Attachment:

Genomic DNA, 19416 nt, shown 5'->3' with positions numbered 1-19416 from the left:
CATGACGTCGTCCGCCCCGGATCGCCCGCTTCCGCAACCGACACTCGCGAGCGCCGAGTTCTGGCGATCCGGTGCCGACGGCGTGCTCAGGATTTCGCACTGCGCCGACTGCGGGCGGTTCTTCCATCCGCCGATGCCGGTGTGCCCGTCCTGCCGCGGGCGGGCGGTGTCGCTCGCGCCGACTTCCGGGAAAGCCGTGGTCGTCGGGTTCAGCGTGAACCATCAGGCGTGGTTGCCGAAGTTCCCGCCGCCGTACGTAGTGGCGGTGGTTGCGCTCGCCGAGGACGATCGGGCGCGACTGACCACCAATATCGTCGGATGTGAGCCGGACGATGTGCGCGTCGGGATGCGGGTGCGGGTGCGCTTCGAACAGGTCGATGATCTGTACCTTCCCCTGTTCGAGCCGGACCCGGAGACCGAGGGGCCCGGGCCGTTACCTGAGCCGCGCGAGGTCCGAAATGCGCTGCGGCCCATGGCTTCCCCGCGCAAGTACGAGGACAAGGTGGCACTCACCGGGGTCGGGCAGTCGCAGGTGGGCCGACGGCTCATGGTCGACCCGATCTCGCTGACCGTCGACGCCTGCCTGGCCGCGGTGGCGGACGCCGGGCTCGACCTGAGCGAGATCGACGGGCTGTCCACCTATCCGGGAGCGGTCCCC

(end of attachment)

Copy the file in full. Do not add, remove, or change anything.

Genomic DNA, 19416 nt, shown 5'->3' with positions numbered 1-19416 from the left:
CATGACGTCGTCCGCCCCGGATCGCCCGCTTCCGCAACCGACACTCGCGAGCGCCGAGTTCTGGCGATCCGGTGCCGACGGCGTGCTCAGGATTTCGCACTGCGCCGACTGCGGGCGGTTCTTCCATCCGCCGATGCCGGTGTGCCCGTCCTGCCGCGGGCGGGCGGTGTCGCTCGCGCCGACTTCCGGGAAAGCCGTGGTCGTCGGGTTCAGCGTGAACCATCAGGCGTGGTTGCCGAAGTTCCCGCCGCCGTACGTAGTGGCGGTGGTTGCGCTCGCCGAGGACGATCGGGCGCGACTGACCACCAATATCGTCGGATGTGAGCCGGACGATGTGCGCGTCGGGATGCGGGTGCGGGTGCGCTTCGAACAGGTCGATGATCTGTACCTTCCCCTGTTCGAGCCGGACCCGGAGACCGAGGGGCCCGGGCCGTTACCTGAGCCGCGCGAGGTCCGAAATGCGCTGCGGCCCATGGCTTCCCCGCGCAAGTACGAGGACAAGGTGGCACTCACCGGGGTCGGGCAGTCGCAGGTGGGCCGACGGCTCATGGTCGACCCGATCTCGCTGACCGTCGACGCCTGCCTGGCCGCGGTGGCGGACGCCGGGCTCGACCTGAGCGAGATCGACGGGCTGTCCACCTATCCGGGAGCGGTCCCC